...in thinking

Resilience Engineered

Three films to demystify resilience, funded by The Resilience Shift, developed in collaboration with the Department of Engineering, University of Cambridge.

Summary for Urban Policymakers

A summary for urban policymakers, presenting the latest Intergovernmental Panel on Climate Change (IPCC) assessments in targeted summaries that can help inform action at the city scale.

Resilient Leadership

Real-time learning from the Covid crisis was captured over 16 weeks of interviews with senior leaders, providing insights into what makes resilient leadership, and how to lead for resilience.

...in practice

Infrastructure Pathways

A resource for practitioners in search of clear, easy-to-navigate guidance on climate-resilient infrastructure, compiled from hundreds of leading resources, and organized by lifecycle phase.


Diagram of a working port


A multi-stakeholder, whole-systems approach is needed for ports to become low carbon resilient gateways to growth, as a meeting point of critical infrastructure systems, cities and services.


Resilience Realized

The Resilience Realized Awards recognise projects around the world at the cutting edge of resilience.

City Water Resilience Approach

CWI Wheel diagram


Download the step by step methodology to help cities collaboratively build resilience to local water challenges, mapped with the OurWater online governance tool, as used by cities around the world.

Inspiring young professionals with a focus on city water resilience

Sunday brought the opening day of World Water Week which kicks off with Young Professionals Day. This aims to inspire young people and provide a platform for their voices to be heard. In the spirit of the 2018 World Water Week, the day was focused on the theme of water, ecosystems and human development.

The second session of the day was on the resilience of water systems in cities. In this session, we focused on transforming the global commitments of the Sustainable Development Goals into local action in the face of the shocks and stresses facing our water system.

Using Hull, Cape Town, Miami and Amman as case studies, 100 young professionals identified the main shocks and stresses facing these four cities, which SDGs these are impacting, and resolutions that could be implemented at a municipal and individual scale. Initiatives including governance improvements, technological solutions, nature-based solutions and public empowerment were proposed as contributory solutions to the keys issues of drought, flooding, ecosystem degradation, financial resilience of utilities and WASH challenges in informal settlements.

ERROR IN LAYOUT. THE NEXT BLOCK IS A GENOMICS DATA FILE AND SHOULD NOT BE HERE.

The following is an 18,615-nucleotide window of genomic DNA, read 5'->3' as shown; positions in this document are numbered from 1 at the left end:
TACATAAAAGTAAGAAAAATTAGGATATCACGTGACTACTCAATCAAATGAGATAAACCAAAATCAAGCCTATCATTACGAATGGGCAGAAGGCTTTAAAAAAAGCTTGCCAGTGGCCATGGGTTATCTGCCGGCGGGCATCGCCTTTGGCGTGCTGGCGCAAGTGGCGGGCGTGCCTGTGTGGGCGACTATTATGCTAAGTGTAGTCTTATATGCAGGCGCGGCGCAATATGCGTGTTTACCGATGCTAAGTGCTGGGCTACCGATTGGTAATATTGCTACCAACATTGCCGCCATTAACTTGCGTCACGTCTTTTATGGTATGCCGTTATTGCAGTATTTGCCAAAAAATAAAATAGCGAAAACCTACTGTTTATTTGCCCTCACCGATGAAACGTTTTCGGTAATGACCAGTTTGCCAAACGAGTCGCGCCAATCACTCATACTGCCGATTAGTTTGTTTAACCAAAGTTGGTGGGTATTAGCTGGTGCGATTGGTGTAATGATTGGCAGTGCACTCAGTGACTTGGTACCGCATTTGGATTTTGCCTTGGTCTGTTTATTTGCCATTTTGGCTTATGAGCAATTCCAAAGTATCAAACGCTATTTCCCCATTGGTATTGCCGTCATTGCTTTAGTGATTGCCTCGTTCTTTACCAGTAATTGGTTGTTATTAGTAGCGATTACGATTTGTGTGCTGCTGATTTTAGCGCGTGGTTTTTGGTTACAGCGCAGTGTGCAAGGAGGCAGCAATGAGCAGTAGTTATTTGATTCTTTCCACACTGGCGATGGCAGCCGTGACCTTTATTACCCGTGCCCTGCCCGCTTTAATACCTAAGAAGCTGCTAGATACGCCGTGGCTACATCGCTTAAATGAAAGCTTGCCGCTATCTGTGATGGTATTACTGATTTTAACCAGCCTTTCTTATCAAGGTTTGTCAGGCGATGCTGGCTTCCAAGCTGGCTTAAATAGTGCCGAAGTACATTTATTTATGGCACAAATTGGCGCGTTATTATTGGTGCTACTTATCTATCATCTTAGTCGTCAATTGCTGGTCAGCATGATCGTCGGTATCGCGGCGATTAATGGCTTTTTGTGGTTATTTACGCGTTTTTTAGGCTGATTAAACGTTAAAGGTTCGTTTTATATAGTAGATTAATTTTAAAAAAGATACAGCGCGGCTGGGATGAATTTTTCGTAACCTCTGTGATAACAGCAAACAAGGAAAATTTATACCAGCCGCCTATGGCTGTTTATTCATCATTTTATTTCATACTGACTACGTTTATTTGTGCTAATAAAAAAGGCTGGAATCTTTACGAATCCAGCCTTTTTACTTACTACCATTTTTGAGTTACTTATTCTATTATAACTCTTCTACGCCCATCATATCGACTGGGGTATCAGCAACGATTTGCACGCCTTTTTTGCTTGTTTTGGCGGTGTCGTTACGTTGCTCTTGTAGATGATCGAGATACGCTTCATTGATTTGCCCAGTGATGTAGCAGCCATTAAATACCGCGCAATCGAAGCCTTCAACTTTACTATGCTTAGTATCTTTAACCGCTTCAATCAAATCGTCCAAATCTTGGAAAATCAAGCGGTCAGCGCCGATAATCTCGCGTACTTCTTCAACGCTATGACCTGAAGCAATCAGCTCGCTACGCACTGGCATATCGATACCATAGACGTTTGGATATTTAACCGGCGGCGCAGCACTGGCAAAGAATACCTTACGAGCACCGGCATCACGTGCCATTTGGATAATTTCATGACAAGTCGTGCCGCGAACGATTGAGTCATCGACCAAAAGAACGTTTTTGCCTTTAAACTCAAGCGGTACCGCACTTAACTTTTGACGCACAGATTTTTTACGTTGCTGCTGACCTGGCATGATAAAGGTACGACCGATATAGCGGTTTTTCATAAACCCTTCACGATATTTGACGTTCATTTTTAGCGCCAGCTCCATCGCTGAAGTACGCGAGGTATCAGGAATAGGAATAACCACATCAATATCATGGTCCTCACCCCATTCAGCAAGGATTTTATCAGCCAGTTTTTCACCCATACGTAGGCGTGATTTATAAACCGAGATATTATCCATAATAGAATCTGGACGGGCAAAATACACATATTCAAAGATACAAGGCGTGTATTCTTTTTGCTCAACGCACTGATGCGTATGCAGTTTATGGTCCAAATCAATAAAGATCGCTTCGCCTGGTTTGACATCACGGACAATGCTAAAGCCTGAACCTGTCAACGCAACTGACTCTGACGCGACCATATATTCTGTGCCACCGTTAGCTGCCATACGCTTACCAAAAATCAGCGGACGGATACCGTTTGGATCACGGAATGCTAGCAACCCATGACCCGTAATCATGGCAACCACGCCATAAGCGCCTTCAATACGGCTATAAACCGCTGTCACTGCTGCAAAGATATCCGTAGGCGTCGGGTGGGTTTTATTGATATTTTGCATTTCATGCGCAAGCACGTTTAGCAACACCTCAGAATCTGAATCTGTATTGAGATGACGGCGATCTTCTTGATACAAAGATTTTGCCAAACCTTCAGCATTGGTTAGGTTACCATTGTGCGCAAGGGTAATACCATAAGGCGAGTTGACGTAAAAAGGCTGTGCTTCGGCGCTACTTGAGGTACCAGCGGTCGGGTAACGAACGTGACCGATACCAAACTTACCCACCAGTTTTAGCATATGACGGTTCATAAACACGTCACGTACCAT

We concluded the day with a spirited debate on “This house believes that ecosystem conservation is fundamentally at odds with human development” chaired by Mark Fletcher, Global Water Leader at Arup. One team argued for the motion, the other argued how human development and responsible stewardship of natural resources go hand in hand.

Diego Rodriguez, Senior Economist at the World Bank, argued that “today, we have much less poverty than 10, 20, 30 years ago; and that is anchored in a very particular type of growth model that uses natural resources.”

Similarly, Marina Demaria Venancio (Young Professional and PhD student at the Federal University of Santa Catarina, Brazil) presented a more technology-focused future that reduced our dependence on natural systems.

Amanda Janoo (Young Professional and Alternative Economic Policy Adviser at the UN) concluded her team’s argument by outlining the role of choice in human development, stating “there is no limit to ow much people want to consume, or how rich they want to be”.

Fred Boltz (Water Ambassador at The Resilience Shift) argued that “Humans are an endemic part of the natural ecosystems that sustain our planet Earth…Humans have prospered throughout history by benefitting from nature. The growth model uses natural resources to fuel human wellbeing and development. Why would we destroy them when they provide such wealth?”

Sunil Abeyasekera, (Young Professionals for Agricultural Development) presented a balanced position: “It’s not a choice between one of the other – they co-exist. Youth around the world are yearning for these opportunities to conserve ecosystems. By investing in our human development, together we can begin to flourish.”

Following the debate, we continued our discussions at the Young Professionals drinks!

Sign up to our mailing list for weekly blog updates and occasional newsletters Data privacy policy

Generic selectors
Exact matches only
Search in title
Search in content
Post Type Selectors